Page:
Depth of leadership — every business has its own complexities and fintech especially has more than its fair share. Scalable leadership teams in each operational area can have a disproportionate impact on the speed of execution vis-a-vis competitors. E.g., if you have lack of capable and mature regulatory experts inhouse, it ultimately throws off customers who can see through the lack of expertise. Moreover, this does not go well with bank partners and regulators who may perceive your fintech to be incapable of running a dependable service. These are core skills that cannot be outsourced and building these early-on is critical.
Which tips would you recommend to your colleagues in your industry to help them to thrive and not “burn out”?
The peer pressure can be immense, especially as you see innovation happening all around you. Take time out for yourself, unplug once in a while, do that road trip, and, if you haven’t tried it yet, treat yourself to some yoga or meditation. Most importantly, take a vacation (or at least a mini-vacation). It not only gives you a break but also creates an opportunity for the business to run for a few days without your immediate presence, and that’s a good thing.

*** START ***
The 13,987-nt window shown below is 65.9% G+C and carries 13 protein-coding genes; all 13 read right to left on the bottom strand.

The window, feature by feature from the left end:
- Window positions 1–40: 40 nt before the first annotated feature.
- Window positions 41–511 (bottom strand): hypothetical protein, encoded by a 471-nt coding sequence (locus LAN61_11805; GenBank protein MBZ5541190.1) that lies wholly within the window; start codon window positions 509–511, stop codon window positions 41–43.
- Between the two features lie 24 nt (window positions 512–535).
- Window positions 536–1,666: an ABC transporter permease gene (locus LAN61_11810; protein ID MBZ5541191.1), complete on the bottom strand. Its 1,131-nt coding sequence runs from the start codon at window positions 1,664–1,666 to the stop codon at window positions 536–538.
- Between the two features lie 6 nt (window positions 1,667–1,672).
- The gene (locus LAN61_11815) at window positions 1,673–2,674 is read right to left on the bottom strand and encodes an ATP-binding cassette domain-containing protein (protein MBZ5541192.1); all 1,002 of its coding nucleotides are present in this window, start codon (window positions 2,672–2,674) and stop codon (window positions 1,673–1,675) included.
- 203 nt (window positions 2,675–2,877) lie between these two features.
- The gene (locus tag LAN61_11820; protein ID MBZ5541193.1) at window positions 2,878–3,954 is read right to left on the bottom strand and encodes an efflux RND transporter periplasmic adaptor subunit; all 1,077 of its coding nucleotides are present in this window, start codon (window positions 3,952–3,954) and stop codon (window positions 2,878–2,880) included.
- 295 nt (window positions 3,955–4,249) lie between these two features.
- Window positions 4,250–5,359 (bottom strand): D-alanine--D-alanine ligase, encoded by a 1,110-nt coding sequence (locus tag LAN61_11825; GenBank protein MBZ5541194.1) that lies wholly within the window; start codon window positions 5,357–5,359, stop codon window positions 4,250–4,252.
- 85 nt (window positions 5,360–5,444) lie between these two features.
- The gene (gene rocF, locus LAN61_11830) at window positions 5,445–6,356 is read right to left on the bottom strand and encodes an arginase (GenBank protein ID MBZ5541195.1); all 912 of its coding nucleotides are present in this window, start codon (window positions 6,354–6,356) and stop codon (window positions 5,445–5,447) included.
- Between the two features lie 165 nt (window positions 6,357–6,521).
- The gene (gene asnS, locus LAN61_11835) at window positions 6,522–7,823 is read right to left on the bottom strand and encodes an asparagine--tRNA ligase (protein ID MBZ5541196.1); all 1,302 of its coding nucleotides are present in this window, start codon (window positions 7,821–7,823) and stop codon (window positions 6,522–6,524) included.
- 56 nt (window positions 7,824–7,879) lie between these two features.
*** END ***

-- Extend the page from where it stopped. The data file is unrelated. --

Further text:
The fintech industry is not very old when you compare it with other technology verticals. It’s also the fastest-growing due to the sheer amount of change and new business models that are emerging. Just like any fast-growing sector, the need to grow exponentially characterizes the fintech industry, but it’s important to take care of oneself, both physical and mental health, and your family.
You are a person of great influence. If you could start a movement that would bring the most amount of good to the most amount of people, what would that be? You never know what your idea can trigger. :-)
It’s been my dream to create a community of thinkers and doers that believe in the environment and by carrying out actions that support their beliefs, they can inspire others to do the same. As cities get more crowded (pre-pandemic at least!), and we have new generations to hand this world to, taking care of our environment, the planet place we call home, is the single more important responsibility of every human being. Our lifestyles, consumption habits and consumerism have created a false sense of what nature and life is all about and it is my wish to help people take deliberate steps towards shaping a better future for Earth.
How can our readers follow you online?
I’m always available on Twitter @sandeeptodi (DMs are open) and on LinkedIn. Do mention that you read this on Authority Mag, so it doesn’t get lost in the shuffle.
This was very inspiring. Thank you so much for joining us!